Mebane, Christopher A.

    2006-01-01

    In 2001, the U.S. Environmental Protection Agency (EPA) released updated aquatic life criteria for cadmium. Since then, additional data on the effects of cadmium to aquatic life have become available from studies supported by the EPA, Idaho Department of Environmental Quality (IDEQ), and the U.S. Geological Survey, among other sources. Updated data on the effects of cadmium to aquatic life were compiled and reviewed and low-effect concentrations were estimated. Low-effect values were calculated using EPA's guidelines for deriving numerical national water-quality criteria for the protection of aquatic organisms and their uses. Data on the short-term (acute) effects of cadmium on North American freshwater species that were suitable for criteria derivation were located for 69 species representing 57 genera and 33 families. For longer-term (chronic) effects of cadmium on North American freshwater species, suitable data were located for 28 species representing 21 genera and 17 families. Both the acute and chronic toxicity of cadmium were dependent on the hardness of the test water. Hardness-toxicity regressions were developed for both acute and chronic datasets so that effects data from different tests could be adjusted to a common water hardness. Hardness-adjusted effects values were pooled to obtain species and genus mean acute and chronic values, which then were ranked by their sensitivity to cadmium. The four most sensitive genera to acute exposures were, in order of increasing cadmium resistance, Oncorhynchus (Pacific trout and salmon), Salvelinus ('char' trout), Salmo (Atlantic trout and salmon), and Cottus (sculpin). The four most sensitive genera to chronic exposures were Hyalella (amphipod), Cottus, Gammarus (amphipod), and Salvelinus. Using the updated datasets, hardness dependent criteria equations were calculated for acute and chronic exposures to cadmium. At a hardness of 50 mg/L as calcium carbonate, the criterion maximum concentration (CMC, or 'acute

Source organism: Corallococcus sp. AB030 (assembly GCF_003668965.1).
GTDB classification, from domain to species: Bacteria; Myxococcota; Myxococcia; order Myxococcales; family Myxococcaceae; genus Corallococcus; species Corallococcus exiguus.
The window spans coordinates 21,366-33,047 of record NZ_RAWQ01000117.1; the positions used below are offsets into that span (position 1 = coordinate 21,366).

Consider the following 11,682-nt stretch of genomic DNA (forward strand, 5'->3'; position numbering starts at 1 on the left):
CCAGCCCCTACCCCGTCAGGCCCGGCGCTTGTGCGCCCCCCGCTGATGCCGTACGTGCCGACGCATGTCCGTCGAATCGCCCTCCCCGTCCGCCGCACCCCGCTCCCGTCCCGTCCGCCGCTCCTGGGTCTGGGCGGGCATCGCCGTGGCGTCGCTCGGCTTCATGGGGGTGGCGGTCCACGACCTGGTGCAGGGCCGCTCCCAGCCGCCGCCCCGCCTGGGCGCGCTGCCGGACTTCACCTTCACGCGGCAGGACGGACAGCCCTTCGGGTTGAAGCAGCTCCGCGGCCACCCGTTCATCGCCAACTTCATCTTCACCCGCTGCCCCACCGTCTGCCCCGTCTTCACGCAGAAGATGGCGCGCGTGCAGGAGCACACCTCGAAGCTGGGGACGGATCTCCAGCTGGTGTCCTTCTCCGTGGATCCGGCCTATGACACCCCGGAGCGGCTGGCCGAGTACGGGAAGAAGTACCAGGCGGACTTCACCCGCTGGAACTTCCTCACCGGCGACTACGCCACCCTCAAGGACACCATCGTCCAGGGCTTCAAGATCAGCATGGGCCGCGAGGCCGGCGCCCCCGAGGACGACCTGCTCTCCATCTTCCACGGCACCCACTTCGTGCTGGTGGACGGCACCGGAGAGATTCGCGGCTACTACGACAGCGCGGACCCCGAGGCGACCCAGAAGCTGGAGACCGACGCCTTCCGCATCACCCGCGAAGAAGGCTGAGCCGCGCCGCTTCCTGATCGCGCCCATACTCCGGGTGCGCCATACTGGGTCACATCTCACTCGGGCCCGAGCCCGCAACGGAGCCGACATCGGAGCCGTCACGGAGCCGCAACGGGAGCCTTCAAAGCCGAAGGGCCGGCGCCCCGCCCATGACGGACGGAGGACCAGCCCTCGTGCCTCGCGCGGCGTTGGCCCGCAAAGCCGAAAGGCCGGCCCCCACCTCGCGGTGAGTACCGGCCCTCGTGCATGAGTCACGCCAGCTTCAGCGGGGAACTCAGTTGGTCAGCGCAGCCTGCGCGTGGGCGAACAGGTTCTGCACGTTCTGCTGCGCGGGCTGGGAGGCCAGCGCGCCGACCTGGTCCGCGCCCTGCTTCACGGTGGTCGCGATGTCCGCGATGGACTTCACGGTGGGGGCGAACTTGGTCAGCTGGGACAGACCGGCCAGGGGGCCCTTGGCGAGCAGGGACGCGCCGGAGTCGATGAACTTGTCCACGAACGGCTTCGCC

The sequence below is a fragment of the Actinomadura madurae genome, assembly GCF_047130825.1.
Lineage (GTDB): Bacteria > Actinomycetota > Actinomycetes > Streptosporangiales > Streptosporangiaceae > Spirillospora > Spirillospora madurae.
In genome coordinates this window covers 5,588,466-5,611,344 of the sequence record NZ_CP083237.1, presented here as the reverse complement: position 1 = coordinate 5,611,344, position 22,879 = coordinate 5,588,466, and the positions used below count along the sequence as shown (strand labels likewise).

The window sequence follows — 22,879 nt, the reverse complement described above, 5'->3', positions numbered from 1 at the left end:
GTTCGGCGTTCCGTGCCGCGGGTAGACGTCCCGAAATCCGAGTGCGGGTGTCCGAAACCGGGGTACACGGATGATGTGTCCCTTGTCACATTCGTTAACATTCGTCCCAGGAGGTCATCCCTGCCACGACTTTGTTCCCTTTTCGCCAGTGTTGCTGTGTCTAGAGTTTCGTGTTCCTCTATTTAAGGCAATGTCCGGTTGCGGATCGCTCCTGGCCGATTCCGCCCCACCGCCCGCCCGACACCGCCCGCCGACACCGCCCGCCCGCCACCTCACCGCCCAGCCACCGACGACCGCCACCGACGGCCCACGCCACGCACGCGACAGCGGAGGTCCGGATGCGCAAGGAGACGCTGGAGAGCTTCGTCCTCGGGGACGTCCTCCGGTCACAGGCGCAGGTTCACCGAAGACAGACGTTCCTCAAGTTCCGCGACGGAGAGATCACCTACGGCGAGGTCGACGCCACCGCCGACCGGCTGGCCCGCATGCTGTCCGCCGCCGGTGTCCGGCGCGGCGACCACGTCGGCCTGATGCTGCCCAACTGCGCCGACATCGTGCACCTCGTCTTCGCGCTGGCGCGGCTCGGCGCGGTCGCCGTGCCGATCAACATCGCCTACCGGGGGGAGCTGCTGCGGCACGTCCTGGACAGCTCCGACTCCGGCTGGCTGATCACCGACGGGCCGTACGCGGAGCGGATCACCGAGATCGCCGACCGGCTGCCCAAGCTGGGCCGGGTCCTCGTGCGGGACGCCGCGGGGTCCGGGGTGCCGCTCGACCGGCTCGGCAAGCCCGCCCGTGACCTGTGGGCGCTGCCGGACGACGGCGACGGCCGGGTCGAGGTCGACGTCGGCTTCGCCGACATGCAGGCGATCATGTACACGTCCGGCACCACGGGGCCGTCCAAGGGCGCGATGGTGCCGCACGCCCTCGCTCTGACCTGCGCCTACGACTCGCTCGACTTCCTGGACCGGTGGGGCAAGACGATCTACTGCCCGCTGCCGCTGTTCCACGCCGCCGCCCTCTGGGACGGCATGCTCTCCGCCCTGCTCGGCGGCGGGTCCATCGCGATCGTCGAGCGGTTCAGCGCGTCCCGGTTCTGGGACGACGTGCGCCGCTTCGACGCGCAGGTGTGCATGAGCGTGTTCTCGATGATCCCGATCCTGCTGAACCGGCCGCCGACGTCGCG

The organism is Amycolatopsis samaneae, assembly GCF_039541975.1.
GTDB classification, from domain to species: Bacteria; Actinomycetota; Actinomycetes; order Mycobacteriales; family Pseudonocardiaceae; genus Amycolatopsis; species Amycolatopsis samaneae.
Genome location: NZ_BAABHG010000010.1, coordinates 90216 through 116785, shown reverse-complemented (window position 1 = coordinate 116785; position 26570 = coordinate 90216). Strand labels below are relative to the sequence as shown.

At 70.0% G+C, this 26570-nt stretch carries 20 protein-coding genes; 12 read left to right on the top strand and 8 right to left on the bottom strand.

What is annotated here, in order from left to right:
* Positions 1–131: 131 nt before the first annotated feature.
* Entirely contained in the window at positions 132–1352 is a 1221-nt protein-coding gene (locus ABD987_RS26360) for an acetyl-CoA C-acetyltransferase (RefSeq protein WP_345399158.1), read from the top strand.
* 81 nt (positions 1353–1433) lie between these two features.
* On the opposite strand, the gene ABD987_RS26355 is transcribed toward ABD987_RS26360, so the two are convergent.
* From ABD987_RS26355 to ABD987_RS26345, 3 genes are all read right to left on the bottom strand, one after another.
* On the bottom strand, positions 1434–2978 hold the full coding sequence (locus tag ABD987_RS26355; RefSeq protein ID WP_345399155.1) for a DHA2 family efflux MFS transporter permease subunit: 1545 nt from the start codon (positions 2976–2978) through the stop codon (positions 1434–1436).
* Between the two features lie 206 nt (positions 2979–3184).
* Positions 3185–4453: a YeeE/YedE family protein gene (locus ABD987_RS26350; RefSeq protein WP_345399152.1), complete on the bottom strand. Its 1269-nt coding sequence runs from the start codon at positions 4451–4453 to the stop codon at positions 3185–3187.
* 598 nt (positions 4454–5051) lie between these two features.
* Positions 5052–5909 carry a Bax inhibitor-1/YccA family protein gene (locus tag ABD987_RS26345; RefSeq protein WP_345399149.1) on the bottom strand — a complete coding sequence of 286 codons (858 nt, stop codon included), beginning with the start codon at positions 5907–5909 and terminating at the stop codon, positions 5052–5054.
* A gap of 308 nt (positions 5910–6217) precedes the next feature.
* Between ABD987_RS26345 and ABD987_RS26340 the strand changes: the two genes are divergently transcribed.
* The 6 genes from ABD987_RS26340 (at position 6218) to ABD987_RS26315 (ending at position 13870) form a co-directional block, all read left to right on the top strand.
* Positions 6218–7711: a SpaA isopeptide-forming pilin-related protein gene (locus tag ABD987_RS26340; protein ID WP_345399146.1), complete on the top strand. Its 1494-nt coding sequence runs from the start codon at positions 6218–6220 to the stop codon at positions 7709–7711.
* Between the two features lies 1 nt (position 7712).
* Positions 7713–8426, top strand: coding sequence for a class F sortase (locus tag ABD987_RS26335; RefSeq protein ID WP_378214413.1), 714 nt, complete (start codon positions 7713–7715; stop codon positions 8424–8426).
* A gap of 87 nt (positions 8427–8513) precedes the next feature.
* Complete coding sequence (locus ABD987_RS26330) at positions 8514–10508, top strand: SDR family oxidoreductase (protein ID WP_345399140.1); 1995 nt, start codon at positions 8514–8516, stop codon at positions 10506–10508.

5. Extraction-spectrophotometric method for silicon determination in high-purity substances. 2. Silicon determination in cadmium

    Energy Technology Data Exchange (ETDEWEB)

    Yudelevich, I G; Shaburova, V P; Shamrina, L V [AN SSSR, Novosibirsk (USSR). Inst. Neorganicheskoj Khimii

    1989-01-01

    Cadmium extraction by tributyl phosphate and trialkylbenzylammonium chloride (TABAC) depending on acid (HCl, HI), extracting agent concentration, volume of aqueous and organic phases, number of extraction steps is investigated. On the basis of the obtained results the spectrophotometric method for silicon determination in cadmium and CdCl/sub 2/ using malachite green with preliminary extraction of the base by the TABAC from HCl solutions. The method detection limit is 3.9x10/sup -4/ % Si with respect to initial cadmium sample of 100 mg and 7.8x10/sup -5/ % with respect to 0.5 g of CdCl/sub 2/. The relative standard deviation is S/sub r/-0.07-0.13.

  6. Cerium(terbium, erbium)chloride-choline chloride aqueous systems

    International Nuclear Information System (INIS)

    Gajfutdinova, R.K.; Zhuravlev, E.F.; Bikbaeva, G.G.; Domrachev, V.N.; Vanskova, G.I.

    1985-01-01